The attitude that an employer wants to see is, I respectfully beg for the opportunity to please come work for you. I understand that it is gauche to ask about pay or benefits. I promise to come in early and leave late every day, skip breaks, take a short lunch or eat over my keyboard, never get sick, choose you over every single member of my family no matter what, and never use my vacation time. Oh, did I say “my” vacation time? My bad!
Imagine going on a date with that kind of vibe. “Please may I have the privilege of having a conversation with you?” Barf.
Dating has the aura of choice around it. It’s a mutual admiration society. Both parties find each other attractive and interesting.
Employment should be like that, too, so why isn’t it?
When I pay my rent every month, I understand that I don’t get to live there for free just because I like the view. My landlord understands that he doesn’t get to cash our checks just because he’s a great guy (which he is). It’s a mutually beneficial contract. HE gets the money and WE get to live in the apartment.
A job is the same. Nobody is working there for free. THEY get the benefit of our brainpower and mental bandwidth and work ethic, and WE get the paycheck and benefits. Because it is a financial arrangement, it is perfectly fair and legitimate that we may leave to pursue greater challenges for better benefits and more pay.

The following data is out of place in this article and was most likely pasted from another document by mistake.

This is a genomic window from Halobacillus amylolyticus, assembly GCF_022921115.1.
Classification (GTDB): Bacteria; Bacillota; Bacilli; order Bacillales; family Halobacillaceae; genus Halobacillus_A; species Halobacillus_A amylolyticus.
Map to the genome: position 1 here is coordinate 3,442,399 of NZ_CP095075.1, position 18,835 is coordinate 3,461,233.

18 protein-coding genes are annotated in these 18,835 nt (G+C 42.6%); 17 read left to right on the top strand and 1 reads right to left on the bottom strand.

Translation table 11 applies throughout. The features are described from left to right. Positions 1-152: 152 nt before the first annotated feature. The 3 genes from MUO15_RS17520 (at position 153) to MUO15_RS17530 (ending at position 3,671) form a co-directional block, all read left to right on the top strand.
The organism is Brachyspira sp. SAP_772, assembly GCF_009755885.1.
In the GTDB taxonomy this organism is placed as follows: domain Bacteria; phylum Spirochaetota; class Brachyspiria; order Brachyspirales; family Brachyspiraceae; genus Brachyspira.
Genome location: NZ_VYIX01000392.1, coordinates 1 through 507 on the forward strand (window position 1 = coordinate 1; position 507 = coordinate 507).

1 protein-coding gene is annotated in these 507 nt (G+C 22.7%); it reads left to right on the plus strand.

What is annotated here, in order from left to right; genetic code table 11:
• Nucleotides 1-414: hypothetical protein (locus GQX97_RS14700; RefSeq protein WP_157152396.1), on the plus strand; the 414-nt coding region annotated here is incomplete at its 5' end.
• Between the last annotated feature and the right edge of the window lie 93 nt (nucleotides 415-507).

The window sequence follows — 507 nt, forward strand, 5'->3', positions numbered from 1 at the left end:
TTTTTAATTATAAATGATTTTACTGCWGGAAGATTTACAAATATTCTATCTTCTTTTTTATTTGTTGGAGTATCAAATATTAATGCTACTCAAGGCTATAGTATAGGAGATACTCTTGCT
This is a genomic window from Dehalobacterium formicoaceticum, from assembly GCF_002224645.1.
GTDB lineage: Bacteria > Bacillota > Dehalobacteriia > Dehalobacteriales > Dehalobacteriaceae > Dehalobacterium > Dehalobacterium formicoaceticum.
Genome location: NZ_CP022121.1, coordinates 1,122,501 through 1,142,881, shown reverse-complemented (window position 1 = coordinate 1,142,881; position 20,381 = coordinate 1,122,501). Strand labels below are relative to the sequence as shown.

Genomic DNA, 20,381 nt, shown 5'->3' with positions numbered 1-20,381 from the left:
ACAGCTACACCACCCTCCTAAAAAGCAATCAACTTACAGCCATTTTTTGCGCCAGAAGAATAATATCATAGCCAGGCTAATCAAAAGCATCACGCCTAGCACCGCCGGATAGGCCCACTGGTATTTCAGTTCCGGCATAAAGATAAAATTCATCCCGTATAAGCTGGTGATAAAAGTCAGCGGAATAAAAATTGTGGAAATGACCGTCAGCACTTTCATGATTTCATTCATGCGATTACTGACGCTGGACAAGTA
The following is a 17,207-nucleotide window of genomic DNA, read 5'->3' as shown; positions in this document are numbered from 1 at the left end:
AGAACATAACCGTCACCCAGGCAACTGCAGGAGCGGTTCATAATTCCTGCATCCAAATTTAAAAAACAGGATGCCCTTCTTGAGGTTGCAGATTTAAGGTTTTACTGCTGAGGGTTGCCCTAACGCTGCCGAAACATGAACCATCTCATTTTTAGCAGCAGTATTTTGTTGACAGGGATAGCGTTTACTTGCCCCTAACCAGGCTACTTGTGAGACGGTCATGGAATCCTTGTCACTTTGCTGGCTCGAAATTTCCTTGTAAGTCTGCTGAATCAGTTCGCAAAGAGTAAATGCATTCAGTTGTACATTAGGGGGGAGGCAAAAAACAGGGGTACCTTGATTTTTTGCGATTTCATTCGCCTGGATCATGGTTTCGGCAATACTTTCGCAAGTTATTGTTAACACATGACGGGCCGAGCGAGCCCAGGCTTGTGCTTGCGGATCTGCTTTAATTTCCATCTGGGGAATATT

Or are you trying to tell me that you do not in fact want an ambitious, driven candidate whose work ethic is an integral part of their identity? Whose self-image is largely built around how good they are at their job?
Most people quit managers, not jobs. Some quit businesses, though. I’ve known several people (and in fact I’ve been one) who quit because they were tormented by what they felt were unethical demands built into their employer’s business model. This is going to become more and more common, from both ends of the teeter-totter.
On the one hand, the bar to entry is so much lower and employment is so high that good employees can either start their own businesses or easily find new jobs.
On the other hand, so many companies are built around toxic culture and extractive or unethical business models that only the desperate will work there. They’ll be embarrassed to admit it, too.
Only a person who is at a low ebb in life will stay in a dysfunctional relationship. Likewise, only someone who feels like they have no better options will stay in a cruddy job with a bad boss.
People take pride in what they do, and they like to brag about how good they are at their jobs. Everyone starts out a new job filled with excitement at how great it’s going to be. There are few feelings as good as the feeling that you’ve been HIRED and you’re going to do a great job! Companies would do well to encourage this feeling and make sure their candidates all continue to feel that the relationship is healthy, solid, and good for the long term.
I've been working with chronic disorganization, squalor, and hoarding for over 20 years. I'm also a marathon runner who was diagnosed with fibromyalgia and thyroid disease 17 years ago.